The Daily Herald reports that Health care officials from throughout the Dutch Kingdom met last week to update each other on the status and implementation of their respective vaccine programmes. The meeting, which was organized under the auspices of the Saba Health Care Foundation and the Dutch National Institute of Public Health and Environment (RIVM), was part of an annual programme. Officials who are engaged in the management of Public Health Programmes use the opportunity to review and exchange ideas and to learn about new vaccines that will be introduced into the vaccine programme.
Organizer of this year’s event, Dr. Gina Boorsma, who is responsible for Youth Care on Saba, described the meeting as a “platform to link plans and activities for more efficient and effective programme management and to decide on arrangements to guarantee uniformity in programmes. The meeting helps us to establish agreements on formal collaboration on Youth Health Care matters between the Dutch Caribbean and the Netherlands.” Dr. Boorsma said that during the meeting topics such as vaccine coverage, registration and challenges of the logistics of vaccine delivery had been discussed. She also mentioned that one particular area of interest was the implementation of the vaccine against cervical cancer.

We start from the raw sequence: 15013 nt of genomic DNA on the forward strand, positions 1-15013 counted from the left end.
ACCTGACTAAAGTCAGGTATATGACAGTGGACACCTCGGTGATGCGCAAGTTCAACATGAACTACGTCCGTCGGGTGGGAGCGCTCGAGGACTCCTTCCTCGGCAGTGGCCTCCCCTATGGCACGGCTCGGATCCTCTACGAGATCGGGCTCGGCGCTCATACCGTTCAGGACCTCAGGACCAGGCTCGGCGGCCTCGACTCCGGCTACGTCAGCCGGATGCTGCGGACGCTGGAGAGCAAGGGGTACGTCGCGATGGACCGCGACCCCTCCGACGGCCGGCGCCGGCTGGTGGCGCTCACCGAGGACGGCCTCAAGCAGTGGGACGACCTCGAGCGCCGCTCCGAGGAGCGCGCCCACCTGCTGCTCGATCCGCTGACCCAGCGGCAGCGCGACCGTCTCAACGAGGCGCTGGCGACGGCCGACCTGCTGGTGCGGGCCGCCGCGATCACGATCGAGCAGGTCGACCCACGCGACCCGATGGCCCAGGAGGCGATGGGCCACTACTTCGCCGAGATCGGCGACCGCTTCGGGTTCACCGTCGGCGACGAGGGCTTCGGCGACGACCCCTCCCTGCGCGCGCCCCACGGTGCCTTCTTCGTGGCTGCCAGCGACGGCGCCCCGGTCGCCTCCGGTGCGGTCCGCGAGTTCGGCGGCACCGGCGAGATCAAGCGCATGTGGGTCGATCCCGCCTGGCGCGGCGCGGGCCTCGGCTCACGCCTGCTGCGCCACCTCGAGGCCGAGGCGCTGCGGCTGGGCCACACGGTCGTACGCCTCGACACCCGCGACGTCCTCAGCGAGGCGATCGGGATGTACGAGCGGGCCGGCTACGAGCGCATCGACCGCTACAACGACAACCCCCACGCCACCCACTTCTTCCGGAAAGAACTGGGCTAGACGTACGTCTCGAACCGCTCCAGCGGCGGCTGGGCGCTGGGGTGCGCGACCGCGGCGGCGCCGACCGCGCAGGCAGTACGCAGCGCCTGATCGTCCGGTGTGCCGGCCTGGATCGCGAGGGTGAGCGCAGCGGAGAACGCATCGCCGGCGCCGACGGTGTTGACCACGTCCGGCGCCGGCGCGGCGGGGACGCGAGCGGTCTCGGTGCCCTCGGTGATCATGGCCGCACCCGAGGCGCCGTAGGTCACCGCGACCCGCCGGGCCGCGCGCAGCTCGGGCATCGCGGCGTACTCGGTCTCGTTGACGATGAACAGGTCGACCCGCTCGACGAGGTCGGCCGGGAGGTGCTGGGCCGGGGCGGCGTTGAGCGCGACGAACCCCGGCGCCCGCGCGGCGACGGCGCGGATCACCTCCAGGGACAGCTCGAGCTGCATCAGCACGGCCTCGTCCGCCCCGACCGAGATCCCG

During the meeting the introduction of a new screening test for newborns was discussed. This new test, called the heel prick test, will be introduced on Bonaire in 2014 and on Saba and St. Eustatius in 2014- 2015. This test, which involves taking a sample of blood from the heel of a newborn within 48 to 72 hours after birth, analyses as much as 18 different types of conditions. These genetic conditions lead to disability if not treated in time, but with the heel prick test they can be detected much earlier and treated in time, allowing the child to live a full and normal life. Since it is the first time these tests will be done in the Caribbean part of the Kingdom, cooperation between the islands is necessary, because mothers from Saba and St. Eustatius are transported to St. Maarten to have their babies and it is important the procedures are in place to ensure that testing can be carried out there if the need arises.
Dr. Boorsma described the meeting as “informative and inspiring. “The participants were able to share their challenges with the group, which allowed the group to identify solutions jointly. New developments, plans and best practices were discussed, so the public health managers could return home with new ideas applicable to their unique situation. Also the planning and the development for the introduction of the heel prick test will continue with the regular exchange of ideas.”